I am sure that a lot of people have seen her work her muscles and whip that tennis ball from one side of the court to another. So here on empty streets I would like to talk about her playing style. Williams is one of the most powerful baseliners on tour, equipped with an attacking all-court game. Also Venus' game is adapted to grass where she feels most comfortable. Across her career Venus has developed into a skillful volleyer and effectively utilizes her long 'wingspan' (1,85m) and relative agility around the net. Venus stated during an interview at the 2008 Australian Open that she was working to improve her volley. Venus also has great court coverage using her long reach to play balls that most players wouldn't be able to reach and is capable of hitting outright winners from a defensive position.
Although Venus has the most powerful and feared serve on the Women's Tour, she has an extremely elegant and graceful service action. She holds the record for the fastest serve struck by a woman in a main draw event: at Zurich Open she recorded 130 mph (210 km/h). She also holds the record for fastest serve in all four Grand Slam: Australian Open 2003 (QF) - 125 mph (201 km/h), French Open 2007 (2R), Wimbledon 2008 (F), US Open 2007 (1R) - 129 mph. At Wimbledon 2008 Venus' average first serve speed was 115 mph (185 km/h) in the 1/4 final, a remarkable 116 mph (187 km/h) in the semi-final and 111 mph (179 km/h) in the final - rather faster average speeds than any woman (including her sister, Serena Williams) records (data from IBM/Wimbledon). To put this into further perspective, the top men's seed (and world no.1) at the tournament, Roger Federer, registered average first serve speeds of 119 mph (1/4 final), 117 mph (semi-final) and 117 mph (final) in his last three matches at the tournament. This kind of confluence in men's and women's service speeds is unusual in professional tennis, and sets Venus Williams apart from her contemporaries in the women's game. To further illustrate the difference, the no.1 seed at the tournament, Ana Ivanović, recorded an average first serve speed of 98 mph (fastest serve 108 mph) in her last match at the tournament. The no.3 seed at the tournament; Maria Sharapova, recorded an average first serve speed of 104 mph (fastest serve 111 mph) in her last match. Also during a match at Wimbledon 2007, Williams' average first serve speed was 115 mph (185 km/h) while tennis pro Rafael Nadal's average first serve speed was 113 mph (182 km/h) on the same day.Venus Williams has always been a explosive hitter of the ball off the ground but her backhand is the more consistently reliable of her groundstrokes. Venus' backhand is equally effective down-the-line or crosscourt (frequently for a set-up approach shot). Venus' forehand does occasionally break down under pressure. However, it is still the more powerful of her groundstrokes, and a stroke that yields many winners, from a variety of court positions. Additionally, it is one the most powerful forehands in the women's game, frequently struck in the 85 - 90 mph (140 km/h) range. In the 2008 Wimbledon women's final, Venus struck a forehand winner measured at 94 mph (IBM/Wimbledon). Only a few women (notably Ana Ivanović, Serena Williams and the now-retired Justine Henin) hit to these speeds off the ground. Venus's forehand drive-volley (a shot that she popularized at the top of the sport) is the most decisive and devastating in the game.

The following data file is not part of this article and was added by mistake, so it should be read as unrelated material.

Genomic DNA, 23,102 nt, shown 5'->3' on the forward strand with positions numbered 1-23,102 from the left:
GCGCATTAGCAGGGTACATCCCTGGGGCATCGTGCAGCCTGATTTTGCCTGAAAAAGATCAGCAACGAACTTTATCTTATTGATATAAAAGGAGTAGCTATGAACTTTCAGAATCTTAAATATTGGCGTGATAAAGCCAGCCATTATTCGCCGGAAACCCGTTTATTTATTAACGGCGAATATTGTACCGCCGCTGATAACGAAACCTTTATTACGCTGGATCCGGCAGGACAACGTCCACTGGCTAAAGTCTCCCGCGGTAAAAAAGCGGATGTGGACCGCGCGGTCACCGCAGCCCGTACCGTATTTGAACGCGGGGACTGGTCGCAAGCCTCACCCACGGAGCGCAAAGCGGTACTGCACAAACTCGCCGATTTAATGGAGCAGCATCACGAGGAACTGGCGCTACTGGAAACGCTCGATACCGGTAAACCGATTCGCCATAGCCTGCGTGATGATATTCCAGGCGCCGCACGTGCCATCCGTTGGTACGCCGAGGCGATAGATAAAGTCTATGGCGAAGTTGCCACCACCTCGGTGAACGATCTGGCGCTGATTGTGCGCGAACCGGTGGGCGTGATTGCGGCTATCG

But aside from playing games Venus has lent her tennis stardom for a good cause:
USTAPSA_Venus Williams_Paper from itsyournature on Vimeo.